U.S. accuses China, Russia of trying to 'destabilize' region with Kadiz violations
The U.S. State Department on Tuesday publicly voiced support for its ally South Korea after more than a dozen Chinese and Russian aircraft violated the country’s air defense identification zone, known as Kadiz, prompting Seoul to scramble its own jets in response.
According to South Korea’s Joint Chiefs of Staff (JCS), a total of 19 planes entered the zone on two separate occasions on Tuesday. The first violation occurred at around 8 a.m., when four Chinese H-6 bombers flew into Kadiz above the East China Sea. Two of them exited the zone from an area east of Ulleung Island in the East Sea.
The second violation involved 15 Russian Tu-95 bombers and A-50 early warning and control planes that entered Kadiz in sequence. All 19 planes had left the zone by 3:20 p.m. and there was no violation of Korean airspace, the JCS said.
Seoul’s Air Force launched several of its fighter jets as an “ordinary tactical measure” in response to the first violation by the Chinese planes, according to the JCS, which said the actions from China and Russia appeared to be part of a joint aerial exercise conducted by the two countries.
Japan, which claims South Korea’s Dokdo Islets in the East Sea as its own, also scrambled its own fighter jets in response to the Russian and Chinese intrusions into its air identification zone, according to Kyodo News.
South Korea’s Ministry of Foreign Affairs lodged a complaint against the violations to China and Russia through diplomatic channels, a ministry spokesperson said. The Defense Ministry also said it expressed concern over the incidents to Chinese and Russian military attaches in Seoul.
The response from Washington was far more forceful.
Calling the Chinese and Russian intrusions “attempts to destabilize the region,” a U.S. State Department official told Voice of America it was closely coordinating with Seoul over the incident, while reaffirming it held an “ironclad” commitment to the defense of U.S. allies.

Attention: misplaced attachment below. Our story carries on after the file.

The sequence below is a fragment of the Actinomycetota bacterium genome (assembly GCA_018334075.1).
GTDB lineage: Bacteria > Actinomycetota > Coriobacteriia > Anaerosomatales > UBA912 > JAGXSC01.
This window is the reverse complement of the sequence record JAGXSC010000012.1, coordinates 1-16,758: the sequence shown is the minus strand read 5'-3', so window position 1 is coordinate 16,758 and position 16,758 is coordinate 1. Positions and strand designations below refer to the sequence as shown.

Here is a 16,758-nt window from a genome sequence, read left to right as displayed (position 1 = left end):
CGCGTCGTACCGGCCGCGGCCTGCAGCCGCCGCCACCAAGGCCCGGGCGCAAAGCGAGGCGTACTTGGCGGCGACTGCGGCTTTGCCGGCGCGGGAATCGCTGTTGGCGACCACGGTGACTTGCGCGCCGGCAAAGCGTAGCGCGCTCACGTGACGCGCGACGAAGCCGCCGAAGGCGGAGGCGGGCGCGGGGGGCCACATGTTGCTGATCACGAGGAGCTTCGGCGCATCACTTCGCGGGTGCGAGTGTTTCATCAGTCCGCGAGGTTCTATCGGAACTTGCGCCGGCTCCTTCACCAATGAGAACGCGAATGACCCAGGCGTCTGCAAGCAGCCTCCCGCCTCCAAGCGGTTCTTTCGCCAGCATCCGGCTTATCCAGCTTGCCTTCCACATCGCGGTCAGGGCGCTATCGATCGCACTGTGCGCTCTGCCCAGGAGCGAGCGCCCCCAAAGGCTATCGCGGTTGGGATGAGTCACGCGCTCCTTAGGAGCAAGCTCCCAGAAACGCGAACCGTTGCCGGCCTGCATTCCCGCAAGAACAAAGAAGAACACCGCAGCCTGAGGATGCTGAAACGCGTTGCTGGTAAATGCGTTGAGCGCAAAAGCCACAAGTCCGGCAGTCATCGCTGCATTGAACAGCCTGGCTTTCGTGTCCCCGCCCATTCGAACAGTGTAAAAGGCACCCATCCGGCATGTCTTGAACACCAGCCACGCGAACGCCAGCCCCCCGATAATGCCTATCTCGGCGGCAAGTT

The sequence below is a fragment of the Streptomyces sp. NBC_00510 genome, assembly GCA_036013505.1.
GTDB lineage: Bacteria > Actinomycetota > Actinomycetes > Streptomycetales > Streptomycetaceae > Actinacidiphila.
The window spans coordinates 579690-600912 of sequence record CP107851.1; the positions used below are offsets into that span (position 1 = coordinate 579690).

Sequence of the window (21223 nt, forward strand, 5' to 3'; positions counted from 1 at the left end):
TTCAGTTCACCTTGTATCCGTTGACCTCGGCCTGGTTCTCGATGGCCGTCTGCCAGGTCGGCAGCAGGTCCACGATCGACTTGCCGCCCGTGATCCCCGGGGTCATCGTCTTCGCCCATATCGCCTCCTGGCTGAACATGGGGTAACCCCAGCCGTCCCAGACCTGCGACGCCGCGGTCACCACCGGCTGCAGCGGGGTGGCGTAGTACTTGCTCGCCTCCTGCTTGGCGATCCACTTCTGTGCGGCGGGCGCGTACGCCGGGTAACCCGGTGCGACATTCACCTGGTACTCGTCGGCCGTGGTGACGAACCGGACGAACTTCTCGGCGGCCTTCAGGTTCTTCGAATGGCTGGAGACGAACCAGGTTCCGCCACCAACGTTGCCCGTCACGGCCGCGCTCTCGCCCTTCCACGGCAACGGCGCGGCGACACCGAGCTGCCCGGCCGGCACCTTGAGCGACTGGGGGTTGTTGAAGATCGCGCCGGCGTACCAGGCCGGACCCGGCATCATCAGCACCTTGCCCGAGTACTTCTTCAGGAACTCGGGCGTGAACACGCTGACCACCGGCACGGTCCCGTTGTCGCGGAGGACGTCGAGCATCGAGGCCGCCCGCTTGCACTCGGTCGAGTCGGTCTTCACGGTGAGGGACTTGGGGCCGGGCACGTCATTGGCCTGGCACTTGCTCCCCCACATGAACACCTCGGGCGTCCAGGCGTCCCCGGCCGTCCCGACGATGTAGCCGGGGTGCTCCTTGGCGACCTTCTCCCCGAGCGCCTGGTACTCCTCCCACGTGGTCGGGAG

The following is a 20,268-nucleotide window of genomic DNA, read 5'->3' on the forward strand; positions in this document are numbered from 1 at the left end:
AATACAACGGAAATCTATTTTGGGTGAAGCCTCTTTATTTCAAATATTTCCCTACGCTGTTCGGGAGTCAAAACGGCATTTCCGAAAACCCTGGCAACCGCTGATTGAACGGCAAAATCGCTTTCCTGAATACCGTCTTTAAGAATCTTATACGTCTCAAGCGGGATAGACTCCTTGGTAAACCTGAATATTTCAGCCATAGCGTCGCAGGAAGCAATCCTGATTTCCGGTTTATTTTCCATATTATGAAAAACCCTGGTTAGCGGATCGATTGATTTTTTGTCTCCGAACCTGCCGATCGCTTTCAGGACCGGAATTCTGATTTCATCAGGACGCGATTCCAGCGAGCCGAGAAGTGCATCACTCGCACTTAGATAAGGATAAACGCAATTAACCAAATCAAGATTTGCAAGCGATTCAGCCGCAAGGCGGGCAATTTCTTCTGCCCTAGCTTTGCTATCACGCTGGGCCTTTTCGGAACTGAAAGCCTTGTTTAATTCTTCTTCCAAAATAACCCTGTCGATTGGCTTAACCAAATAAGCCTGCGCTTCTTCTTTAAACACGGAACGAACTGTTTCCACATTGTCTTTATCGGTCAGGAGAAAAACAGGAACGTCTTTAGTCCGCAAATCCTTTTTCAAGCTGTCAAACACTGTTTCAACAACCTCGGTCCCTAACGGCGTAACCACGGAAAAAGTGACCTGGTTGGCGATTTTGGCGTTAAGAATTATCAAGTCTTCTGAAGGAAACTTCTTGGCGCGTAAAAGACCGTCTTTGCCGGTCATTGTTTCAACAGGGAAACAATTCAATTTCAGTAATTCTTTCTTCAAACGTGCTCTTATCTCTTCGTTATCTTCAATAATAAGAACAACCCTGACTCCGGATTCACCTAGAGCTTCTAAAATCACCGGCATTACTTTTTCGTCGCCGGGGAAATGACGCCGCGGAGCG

Russia’s Defense Ministry later noted the “patrol” its planes undertook this week was meant to deepen its military cooperation with China, and was not directed at any other third countries.
Air defense identification zones, known by their initials ADIZ, are unilaterally set by countries for areas typically larger than traditional national airspaces. As in the case of South Korea and China, these zones can overlap and are not subject to regulation by international treaties or agreements.
Nonetheless, given these areas are delineated for the purposes of national security, it is the norm for countries to notify each other when their military aircraft enter such zones.
The number of unauthorized entries by Chinese and Russian planes into Kadiz have dramatically increased in the past few years amid growing tensions between Beijing, Moscow and Washington in the region.
According to South Korea’s military, Chinese military planes entered Kadiz without notice around 200 times in 2018 and 150 times in 2019, up from around 60 in 2017. Russia violated Kadiz around 30 times each in 2017, 2018 and 2019, records showed.
In July 2019, three Russian planes entered Kadiz, and one of the planes veered into Korean sovereign airspace for almost 30 minutes — the first time Seoul’s territorial airspace was violated since the 1950-53 Korean War.
Moscow denied any trespassing had occurred, though one of its military officials in Seoul — perhaps in an unauthorized move from his government — expressed regret over the incident which he attributed to mechanical error.
Military analysts say the repeated violations of Kadiz are closely linked to China’s strategic efforts to exert its influence beyond its proximate waters in cooperation with Russia, in a quasi-alliance aimed at countering American influence in the region.
BY SHIM KYU-SEOK [firstname.lastname@example.org]